Wednesday, February 27, 2013

Offensive Use of Collateral Estoppel By Workers' Comp Claimant Upheld

In his recent February 13, 2013 Memorandum and Order in the case of Alpensjo v. Sandvik Materials Technology, Inc., No. 2010-Civil-1277 (C.P. Feb. 13, 2013, Minora, J.), Judge Carmen D. Minora of the Lackawanna County Court of Common Pleas addressed a Motion for Partial Summary Judgment filed by the Plaintiff asserting the theory of collateral estoppel based upon a final judgment rendered by a worker’s compensation judge.  

This case arises out of a Complaint filed by the Plaintiff alleging that Sandvik wrongfully terminated the Plaintiff's employment as a violation of public policy in the context of a worker’s compensation claim.   The Complaint also alleged defamation.  

According to the Opinion, the record before the Court contained evidence of positive work reviews and advancement by the Plaintiff in his employment up through the date of a December 11, 2008 motor vehicle accident that left the Plaintiff impaired and unable to work.   The Court noted that, up to the time of the accident, there is no documents or testimony suggesting that Sandvik was unhappy with the Plaintiff as their employee. 

After the accident, the Plaintiff was limited in his ability to work and attempted, despite his condition, to at least work part-time hours.   By March of 2009, the Plaintiff arrived at work and was advised that his employment was terminated.  The Plaintiff, who was a Swedish citizen was advised that he had 30 days to leave the country as his work Visa was set to expire.  

The Court noted that the Plaintiff had a companion worker’s compensation benefits claim proceeding after his motor vehicle accident as well.   In the worker’s compensation claim, the worker’s compensation judge rendered a decision on the Plaintiff’s claim.  The Plaintiff asserted that the worker’s compensation judge’s decision should act as collateral estoppel on specific findings of fact and conclusions of law contained in that Opinion related to issues pending in his Court of Common Pleas action.  

The defense argued that the worker’s compensation decision should not be deemed to be conclusive or be given preclusive effect as the Defendant had no full and fair opportunity to litigate before the worker’s compensation court.  The Defendant also argued that there was no identity of issues as required by the doctrine of collateral estoppel.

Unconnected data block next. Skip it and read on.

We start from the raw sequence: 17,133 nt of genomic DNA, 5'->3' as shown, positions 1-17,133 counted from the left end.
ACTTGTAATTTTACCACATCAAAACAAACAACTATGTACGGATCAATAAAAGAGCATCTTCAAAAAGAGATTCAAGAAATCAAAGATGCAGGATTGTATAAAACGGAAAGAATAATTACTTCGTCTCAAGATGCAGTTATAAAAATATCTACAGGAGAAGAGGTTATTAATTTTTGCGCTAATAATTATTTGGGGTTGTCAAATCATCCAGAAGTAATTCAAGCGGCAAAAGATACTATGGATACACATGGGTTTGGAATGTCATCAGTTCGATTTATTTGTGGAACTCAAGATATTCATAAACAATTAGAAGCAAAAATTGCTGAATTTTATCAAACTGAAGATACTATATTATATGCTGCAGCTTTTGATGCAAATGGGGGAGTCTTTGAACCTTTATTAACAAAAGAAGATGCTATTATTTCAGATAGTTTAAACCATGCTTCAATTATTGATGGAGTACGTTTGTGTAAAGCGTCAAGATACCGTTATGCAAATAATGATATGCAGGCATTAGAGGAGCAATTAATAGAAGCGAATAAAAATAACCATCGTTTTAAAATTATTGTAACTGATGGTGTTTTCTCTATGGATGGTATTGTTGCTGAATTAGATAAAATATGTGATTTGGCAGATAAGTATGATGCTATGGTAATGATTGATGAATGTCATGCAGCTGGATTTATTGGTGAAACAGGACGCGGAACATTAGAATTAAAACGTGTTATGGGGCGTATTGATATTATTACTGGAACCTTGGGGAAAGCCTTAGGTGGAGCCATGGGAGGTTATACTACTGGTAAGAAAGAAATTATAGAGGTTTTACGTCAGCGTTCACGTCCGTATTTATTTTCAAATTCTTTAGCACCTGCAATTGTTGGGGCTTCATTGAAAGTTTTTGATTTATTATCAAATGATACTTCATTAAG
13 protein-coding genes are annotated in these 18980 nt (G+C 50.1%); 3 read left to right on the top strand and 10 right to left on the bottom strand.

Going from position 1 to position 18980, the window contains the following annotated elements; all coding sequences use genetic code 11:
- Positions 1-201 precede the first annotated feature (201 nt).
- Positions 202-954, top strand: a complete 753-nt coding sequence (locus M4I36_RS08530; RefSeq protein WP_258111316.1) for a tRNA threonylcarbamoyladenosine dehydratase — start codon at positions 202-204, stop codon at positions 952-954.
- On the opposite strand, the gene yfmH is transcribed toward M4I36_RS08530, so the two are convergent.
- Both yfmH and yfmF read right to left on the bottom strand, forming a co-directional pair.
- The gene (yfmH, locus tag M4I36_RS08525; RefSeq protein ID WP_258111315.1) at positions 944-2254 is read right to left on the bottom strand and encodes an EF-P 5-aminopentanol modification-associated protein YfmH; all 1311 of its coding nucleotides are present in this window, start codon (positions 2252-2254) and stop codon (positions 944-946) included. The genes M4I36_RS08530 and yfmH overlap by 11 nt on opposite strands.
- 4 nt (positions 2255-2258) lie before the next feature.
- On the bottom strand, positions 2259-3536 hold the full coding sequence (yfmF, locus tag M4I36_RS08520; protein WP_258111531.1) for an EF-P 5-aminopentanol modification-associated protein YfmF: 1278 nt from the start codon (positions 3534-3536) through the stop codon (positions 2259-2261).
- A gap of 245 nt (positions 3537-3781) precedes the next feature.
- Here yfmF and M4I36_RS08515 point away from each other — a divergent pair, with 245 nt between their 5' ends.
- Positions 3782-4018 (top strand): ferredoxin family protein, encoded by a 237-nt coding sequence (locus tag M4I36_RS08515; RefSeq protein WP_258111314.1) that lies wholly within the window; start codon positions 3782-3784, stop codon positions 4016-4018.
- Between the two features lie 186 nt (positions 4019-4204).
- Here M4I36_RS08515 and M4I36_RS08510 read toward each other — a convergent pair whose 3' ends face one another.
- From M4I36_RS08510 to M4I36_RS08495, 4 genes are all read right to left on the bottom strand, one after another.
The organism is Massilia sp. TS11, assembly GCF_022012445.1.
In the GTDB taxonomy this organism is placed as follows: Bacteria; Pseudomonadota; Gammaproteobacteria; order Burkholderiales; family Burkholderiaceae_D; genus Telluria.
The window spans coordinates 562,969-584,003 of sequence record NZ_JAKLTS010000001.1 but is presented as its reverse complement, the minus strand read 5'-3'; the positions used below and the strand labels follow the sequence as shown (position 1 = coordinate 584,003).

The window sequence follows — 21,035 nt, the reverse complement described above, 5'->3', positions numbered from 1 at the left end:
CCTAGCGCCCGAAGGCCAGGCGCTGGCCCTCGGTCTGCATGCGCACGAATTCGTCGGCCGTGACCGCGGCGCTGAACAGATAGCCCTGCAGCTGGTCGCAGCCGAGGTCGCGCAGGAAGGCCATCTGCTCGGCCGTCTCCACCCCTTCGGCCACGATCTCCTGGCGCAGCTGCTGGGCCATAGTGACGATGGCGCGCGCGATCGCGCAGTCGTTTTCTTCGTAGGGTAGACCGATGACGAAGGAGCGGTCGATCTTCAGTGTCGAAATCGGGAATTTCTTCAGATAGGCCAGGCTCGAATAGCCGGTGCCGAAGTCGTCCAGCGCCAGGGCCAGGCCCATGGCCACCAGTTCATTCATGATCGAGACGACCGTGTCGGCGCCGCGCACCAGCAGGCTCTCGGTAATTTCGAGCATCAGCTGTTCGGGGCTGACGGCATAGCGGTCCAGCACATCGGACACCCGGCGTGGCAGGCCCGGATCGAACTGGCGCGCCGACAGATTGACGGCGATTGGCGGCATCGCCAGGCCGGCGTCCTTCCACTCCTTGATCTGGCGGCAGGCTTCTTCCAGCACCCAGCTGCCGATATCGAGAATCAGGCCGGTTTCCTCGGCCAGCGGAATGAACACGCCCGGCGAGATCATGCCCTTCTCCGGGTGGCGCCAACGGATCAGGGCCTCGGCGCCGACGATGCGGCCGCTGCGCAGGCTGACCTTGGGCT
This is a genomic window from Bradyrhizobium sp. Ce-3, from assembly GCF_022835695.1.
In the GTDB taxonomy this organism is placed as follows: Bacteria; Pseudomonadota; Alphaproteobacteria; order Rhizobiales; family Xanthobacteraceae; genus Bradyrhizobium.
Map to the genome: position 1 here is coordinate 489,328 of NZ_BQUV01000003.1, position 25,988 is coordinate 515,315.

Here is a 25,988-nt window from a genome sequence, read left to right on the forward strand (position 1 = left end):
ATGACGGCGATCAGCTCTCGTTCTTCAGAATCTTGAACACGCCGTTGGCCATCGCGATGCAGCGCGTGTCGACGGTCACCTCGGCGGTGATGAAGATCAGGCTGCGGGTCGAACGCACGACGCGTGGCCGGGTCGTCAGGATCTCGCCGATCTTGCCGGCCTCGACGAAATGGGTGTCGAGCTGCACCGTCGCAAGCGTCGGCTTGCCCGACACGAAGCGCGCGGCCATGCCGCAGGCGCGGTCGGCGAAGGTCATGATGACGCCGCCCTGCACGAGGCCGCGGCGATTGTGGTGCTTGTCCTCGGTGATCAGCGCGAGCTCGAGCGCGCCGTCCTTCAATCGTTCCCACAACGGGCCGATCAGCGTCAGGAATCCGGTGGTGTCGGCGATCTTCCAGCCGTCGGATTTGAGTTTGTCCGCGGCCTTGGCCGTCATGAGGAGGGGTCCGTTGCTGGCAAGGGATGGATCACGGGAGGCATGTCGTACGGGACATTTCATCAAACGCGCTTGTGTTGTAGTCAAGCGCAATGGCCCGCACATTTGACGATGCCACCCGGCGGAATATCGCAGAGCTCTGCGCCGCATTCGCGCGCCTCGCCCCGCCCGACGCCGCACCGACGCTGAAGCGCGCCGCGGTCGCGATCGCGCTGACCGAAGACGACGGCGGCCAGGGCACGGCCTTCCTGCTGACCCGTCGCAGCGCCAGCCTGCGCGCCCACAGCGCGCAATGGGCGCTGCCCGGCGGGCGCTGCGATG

With respect to this Court of Common Pleas decision, there was an issue as to whether or to the worker’s compensation decision squarely faced and resolved the central factual issue raised in the Court of Common Pleas case, i.e., whether the Plaintiff was subjected to a retaliatory discharge from his employment.  

Judge Carmen  D. Minora
Lackawanna County
In his Opinion, Judge Minora provides a thorough review of the doctrine of collateral estoppel as well as the relationship of issues raised in a worker’s compensation claim as related to a companion Court of Common Pleas claim. 

After reviewing the record before the Court, Judge Minora found that the elements necessary to implement the doctrine of collateral estoppel or issue preclusion were met in the case before him.   Judge Minora also found that the worker’s compensation hearings were conducted with sufficient protections and opportunity to be heard by Sandvik.   Ultimately, the Court found that the parties of the worker’s compensation case were identical to the parties in this Court of Common Pleas case and that Sandvik had a full and fair opportunity to litigate at the worker’s compensation hearing.   Accordingly, Judge Minora found that certain factual determinations made by the worker’s compensation judge were deemed to be conclusively established between the parties for purposes of the Court of Common Pleas case and that the Defendant was collaterally estopped from disputing these particular issues. 

Accordingly, the Plaintiff’s request for partial summary judgment based upon a doctrine of collateral estoppel was granted.  

Anyone desiring a copy of this decision reviewing the doctrine of collateral estoppel may contact me at dancummins@comcast.net.  


I send thanks to the Foley Law Firm in Scranton, PA for bringing this decision to my attention.  

 

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